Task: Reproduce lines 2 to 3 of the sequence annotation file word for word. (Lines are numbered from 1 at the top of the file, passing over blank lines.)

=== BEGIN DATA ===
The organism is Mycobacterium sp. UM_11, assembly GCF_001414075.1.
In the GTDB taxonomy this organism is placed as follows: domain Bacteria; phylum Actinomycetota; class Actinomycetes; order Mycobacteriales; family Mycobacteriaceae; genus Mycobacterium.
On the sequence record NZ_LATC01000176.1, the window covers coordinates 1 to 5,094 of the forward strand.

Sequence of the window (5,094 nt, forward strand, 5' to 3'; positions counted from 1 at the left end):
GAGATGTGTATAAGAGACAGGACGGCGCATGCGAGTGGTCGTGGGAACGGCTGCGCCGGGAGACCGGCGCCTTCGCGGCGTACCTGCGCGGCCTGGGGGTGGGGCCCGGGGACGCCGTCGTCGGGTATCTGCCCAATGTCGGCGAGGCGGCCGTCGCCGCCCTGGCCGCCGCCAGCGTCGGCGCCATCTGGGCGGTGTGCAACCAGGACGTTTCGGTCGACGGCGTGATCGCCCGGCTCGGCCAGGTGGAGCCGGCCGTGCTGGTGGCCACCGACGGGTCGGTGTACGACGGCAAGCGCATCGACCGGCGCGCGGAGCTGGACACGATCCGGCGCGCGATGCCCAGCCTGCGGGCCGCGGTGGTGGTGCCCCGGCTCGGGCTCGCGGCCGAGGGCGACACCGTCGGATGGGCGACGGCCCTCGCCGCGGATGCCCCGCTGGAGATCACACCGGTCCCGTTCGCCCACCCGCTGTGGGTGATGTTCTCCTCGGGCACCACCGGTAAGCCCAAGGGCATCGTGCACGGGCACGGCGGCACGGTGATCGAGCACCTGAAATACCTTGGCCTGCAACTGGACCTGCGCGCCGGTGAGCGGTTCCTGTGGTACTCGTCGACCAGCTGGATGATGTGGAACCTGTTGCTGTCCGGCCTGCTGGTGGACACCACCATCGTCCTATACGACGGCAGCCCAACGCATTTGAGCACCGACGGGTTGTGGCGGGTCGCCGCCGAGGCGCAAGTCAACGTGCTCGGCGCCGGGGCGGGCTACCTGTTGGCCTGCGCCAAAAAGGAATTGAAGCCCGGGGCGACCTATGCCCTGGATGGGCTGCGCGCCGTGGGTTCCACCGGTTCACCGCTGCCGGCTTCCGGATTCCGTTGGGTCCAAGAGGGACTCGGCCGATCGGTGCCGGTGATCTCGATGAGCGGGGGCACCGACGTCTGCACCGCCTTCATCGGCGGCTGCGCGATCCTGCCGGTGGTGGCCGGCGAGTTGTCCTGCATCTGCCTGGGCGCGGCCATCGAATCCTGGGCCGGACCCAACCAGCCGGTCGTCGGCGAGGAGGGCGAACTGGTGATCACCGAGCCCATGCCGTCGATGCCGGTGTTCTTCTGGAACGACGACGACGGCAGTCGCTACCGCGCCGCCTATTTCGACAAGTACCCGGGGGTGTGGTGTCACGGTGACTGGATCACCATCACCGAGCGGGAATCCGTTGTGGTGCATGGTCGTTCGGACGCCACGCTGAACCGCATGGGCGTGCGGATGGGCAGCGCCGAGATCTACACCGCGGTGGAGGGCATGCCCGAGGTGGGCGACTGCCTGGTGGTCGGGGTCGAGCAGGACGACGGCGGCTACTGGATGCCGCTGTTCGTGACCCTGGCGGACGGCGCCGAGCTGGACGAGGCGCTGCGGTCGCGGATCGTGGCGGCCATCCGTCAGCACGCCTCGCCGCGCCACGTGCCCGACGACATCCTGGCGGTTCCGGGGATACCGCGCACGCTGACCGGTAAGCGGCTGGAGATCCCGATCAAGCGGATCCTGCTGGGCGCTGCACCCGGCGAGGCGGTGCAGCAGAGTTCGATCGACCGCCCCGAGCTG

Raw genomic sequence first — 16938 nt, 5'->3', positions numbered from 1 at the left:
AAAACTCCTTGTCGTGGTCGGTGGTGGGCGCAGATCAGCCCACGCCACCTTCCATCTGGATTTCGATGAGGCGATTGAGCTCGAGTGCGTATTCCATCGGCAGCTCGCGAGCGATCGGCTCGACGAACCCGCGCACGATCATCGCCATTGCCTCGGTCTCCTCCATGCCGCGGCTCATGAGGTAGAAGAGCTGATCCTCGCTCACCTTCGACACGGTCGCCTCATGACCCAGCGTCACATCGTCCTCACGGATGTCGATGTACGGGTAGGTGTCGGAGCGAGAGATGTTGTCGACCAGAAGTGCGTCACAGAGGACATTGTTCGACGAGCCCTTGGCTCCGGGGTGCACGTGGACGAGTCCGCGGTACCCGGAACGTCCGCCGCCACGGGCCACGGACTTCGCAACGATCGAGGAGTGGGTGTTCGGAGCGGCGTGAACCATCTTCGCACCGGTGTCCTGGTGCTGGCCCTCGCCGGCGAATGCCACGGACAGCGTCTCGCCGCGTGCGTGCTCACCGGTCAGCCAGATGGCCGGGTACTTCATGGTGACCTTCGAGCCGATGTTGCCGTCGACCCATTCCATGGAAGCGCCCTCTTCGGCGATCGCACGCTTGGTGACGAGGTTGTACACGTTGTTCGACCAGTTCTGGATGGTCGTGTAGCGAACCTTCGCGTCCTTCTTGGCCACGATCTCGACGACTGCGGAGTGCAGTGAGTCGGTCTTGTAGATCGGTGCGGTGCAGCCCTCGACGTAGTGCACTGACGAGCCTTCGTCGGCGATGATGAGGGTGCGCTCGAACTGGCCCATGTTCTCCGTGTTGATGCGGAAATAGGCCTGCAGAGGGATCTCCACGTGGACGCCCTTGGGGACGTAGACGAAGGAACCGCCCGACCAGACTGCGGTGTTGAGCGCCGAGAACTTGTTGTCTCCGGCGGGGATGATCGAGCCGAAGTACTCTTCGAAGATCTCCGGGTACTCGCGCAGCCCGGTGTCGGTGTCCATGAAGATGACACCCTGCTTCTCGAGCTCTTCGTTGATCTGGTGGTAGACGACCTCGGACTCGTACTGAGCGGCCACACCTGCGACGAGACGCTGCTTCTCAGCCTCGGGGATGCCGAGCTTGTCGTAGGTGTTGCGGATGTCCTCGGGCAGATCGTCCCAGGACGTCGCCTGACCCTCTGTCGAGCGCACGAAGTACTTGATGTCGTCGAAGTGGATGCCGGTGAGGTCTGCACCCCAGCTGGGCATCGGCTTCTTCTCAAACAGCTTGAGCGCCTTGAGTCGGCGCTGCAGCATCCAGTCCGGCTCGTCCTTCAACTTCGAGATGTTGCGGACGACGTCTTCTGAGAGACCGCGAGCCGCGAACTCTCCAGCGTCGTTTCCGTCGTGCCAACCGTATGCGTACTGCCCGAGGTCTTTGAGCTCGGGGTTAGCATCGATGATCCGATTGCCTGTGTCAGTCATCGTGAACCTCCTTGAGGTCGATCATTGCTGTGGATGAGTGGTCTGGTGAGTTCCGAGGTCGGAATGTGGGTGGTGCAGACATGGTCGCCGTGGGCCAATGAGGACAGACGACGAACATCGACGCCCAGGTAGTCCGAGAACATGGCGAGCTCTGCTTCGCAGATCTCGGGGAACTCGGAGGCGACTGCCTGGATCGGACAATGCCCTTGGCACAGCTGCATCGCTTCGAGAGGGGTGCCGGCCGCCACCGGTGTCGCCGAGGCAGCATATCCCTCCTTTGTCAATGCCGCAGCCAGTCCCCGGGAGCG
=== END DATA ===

In the GTDB taxonomy this organism is placed as follows: domain Bacteria; phylum Actinomycetota; class Actinomycetes; order Mycobacteriales; family Mycobacteriaceae; genus Mycobacterium.
On the sequence record NZ_LATC01000176.1, the window covers coordinates 1 to 5,094 of the forward strand.